Perhaps it’s a sign the crowds are coming back in full force to Disney World: The parks were recently sued over a scooter crash.
Pre-pandemic, the theme parks regularly faced litigation after visitors were run over by electric scooters and then filed lawsuits. Once, a college basketball player was hit by a scooter in 2018 at Hollywood Studios which injured him so badly, he had to sit out for his entire season, he said in court documents.
But during the pandemic, the growing number of lawsuits slowed down. Disney had shut its doors during the pandemic and then reopened with limited crowds that left the pathways sometimes empty. There was plenty of room to navigate. But lately, the parks often feel more like they did before with higher attendance now that people are anxious to travel again and feel safer from COVID-19.
In the latest scooter-related lawsuit, Jamie Pineda is suing for more than $30,000.
Pineda says she was hit from behind by a scooter while she stood in line for an attraction Dec. 29 at Epcot, according to her lawsuit filed March 31 in Orange Circuit Court.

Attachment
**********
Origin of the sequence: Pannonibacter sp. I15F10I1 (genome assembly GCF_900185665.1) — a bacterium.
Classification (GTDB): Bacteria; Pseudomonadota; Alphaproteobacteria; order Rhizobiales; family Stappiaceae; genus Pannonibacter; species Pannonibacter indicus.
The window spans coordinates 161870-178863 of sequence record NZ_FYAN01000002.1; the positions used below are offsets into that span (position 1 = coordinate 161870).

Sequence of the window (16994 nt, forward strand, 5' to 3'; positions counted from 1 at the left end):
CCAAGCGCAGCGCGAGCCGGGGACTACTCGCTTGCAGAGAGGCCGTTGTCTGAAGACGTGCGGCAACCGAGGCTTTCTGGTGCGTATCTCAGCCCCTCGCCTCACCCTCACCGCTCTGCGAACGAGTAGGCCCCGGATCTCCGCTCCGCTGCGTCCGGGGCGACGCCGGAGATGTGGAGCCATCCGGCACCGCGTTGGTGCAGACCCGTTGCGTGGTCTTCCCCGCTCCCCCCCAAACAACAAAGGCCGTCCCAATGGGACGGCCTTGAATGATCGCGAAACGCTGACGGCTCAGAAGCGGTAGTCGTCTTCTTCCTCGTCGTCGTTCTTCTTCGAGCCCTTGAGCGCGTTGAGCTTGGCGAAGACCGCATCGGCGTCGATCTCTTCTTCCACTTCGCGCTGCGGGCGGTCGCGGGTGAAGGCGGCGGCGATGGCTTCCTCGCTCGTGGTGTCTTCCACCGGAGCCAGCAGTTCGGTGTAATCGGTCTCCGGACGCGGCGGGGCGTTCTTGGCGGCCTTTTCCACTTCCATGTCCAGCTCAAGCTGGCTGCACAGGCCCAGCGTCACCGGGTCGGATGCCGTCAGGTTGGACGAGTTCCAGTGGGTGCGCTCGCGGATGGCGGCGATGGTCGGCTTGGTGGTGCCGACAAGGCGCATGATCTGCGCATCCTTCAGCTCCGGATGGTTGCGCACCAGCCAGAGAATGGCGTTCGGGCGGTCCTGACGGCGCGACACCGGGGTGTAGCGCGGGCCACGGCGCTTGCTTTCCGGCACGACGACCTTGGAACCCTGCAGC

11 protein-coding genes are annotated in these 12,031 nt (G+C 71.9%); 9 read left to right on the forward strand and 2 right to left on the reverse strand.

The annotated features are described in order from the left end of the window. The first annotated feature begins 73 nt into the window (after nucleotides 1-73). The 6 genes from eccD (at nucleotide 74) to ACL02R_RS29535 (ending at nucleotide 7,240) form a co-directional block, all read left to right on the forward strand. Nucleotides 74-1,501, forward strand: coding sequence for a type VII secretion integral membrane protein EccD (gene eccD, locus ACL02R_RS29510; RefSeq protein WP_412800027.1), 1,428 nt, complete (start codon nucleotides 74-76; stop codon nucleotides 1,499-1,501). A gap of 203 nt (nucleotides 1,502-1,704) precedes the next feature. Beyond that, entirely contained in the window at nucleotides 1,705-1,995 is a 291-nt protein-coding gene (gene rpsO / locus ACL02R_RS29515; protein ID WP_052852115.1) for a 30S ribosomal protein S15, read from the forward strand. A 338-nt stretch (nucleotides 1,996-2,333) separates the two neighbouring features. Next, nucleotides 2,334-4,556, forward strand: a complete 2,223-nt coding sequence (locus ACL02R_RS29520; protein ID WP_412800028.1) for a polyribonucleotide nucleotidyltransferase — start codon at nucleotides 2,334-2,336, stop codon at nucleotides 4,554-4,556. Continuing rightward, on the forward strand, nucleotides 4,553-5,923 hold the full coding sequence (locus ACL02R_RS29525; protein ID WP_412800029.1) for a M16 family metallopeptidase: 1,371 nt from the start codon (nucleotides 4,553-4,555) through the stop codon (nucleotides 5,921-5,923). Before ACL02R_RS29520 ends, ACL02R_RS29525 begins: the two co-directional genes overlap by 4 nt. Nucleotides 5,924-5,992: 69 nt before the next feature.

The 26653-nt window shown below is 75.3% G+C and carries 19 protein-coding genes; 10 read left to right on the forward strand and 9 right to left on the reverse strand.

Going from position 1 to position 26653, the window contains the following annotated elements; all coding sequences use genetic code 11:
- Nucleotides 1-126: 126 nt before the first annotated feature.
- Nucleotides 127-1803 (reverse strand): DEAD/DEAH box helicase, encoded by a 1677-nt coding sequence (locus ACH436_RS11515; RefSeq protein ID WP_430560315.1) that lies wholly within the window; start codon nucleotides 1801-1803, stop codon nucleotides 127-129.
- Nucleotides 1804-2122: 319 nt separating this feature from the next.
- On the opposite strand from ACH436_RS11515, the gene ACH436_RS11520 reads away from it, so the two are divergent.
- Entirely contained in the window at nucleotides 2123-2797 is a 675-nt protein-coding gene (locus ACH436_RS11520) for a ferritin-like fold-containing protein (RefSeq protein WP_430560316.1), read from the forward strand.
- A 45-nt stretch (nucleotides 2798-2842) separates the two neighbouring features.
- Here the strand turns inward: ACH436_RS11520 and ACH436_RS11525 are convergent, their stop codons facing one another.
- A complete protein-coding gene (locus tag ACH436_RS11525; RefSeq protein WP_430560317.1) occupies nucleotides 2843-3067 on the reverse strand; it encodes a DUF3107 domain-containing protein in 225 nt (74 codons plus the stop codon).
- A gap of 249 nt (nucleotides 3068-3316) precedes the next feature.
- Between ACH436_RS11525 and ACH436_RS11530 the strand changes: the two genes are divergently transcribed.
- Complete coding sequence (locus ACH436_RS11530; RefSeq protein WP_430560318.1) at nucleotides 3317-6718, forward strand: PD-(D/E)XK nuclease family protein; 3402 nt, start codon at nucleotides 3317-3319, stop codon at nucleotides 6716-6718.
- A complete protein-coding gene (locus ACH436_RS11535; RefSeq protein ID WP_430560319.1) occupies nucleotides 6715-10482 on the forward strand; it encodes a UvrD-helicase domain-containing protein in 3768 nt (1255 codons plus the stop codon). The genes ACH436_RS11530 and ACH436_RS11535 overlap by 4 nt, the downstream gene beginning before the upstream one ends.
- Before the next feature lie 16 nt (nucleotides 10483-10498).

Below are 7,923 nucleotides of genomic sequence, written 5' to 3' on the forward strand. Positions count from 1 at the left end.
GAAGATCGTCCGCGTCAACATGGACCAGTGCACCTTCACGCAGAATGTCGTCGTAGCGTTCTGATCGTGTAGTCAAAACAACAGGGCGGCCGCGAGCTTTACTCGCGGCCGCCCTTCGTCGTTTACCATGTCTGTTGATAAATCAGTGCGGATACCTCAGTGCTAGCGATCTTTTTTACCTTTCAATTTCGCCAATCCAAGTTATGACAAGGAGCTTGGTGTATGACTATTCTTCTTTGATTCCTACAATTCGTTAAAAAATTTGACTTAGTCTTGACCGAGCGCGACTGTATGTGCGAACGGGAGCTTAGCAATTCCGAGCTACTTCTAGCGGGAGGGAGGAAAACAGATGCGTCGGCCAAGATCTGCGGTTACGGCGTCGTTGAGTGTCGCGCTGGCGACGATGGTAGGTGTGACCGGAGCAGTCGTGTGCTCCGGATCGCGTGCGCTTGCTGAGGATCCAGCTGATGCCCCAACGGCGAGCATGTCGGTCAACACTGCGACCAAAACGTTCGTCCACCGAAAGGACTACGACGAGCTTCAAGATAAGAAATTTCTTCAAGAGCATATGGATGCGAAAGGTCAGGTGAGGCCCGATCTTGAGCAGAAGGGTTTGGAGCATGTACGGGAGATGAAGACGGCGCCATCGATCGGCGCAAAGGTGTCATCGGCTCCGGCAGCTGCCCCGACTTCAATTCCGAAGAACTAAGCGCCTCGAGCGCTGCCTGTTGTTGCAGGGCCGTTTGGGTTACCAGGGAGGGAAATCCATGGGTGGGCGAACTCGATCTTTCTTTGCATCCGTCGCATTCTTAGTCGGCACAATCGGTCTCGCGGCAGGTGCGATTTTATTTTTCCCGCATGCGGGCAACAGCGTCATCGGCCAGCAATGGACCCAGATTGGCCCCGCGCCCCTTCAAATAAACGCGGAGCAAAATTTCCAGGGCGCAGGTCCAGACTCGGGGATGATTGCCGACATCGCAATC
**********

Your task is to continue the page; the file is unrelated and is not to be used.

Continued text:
Dec. 29 likely would have been a busy day at Disney World, sandwiched between Christmas and New Year’s Eve.
In an interview Tuesday, her Fort Lauderdale-based attorney Lowell Karr said the incident happened while waiting for the Beauty and the Beast Sing-Along Film in the France Pavilion.
Pineda, who is from Texas, has been visiting Orlando with her husband and children, her attorney said.
“It completely ruined her trip,” Karr said. “It’s a huge blow. You go to the theme park and want to have fun with the kids.”
Her attorney said her injuries included dislocating her knee and suffering a tear in her ankle.
“She returned home to get medical treatment,” Karr said. “She is still receiving treatment for some of these injuries.”
The lawsuit accuses Disney of letting electric scooters get too close to guests, not maintaining order for patrons, and failing to help Pineda after she was injured, among other allegations.
“She suffered significant injuries while at the park, and she believes Disney is responsible for that,” Karr said.
Disney did not immediately respond to a request for comment.
But for Disney, scooters also are a complicated issue to manage as the walkways again become more congested with Disney-goers — those walking and those rolling. Disney is limited in how it can regulate scooters because of federal law governing rights for people with disabilities, some legal experts and disability advocates have said.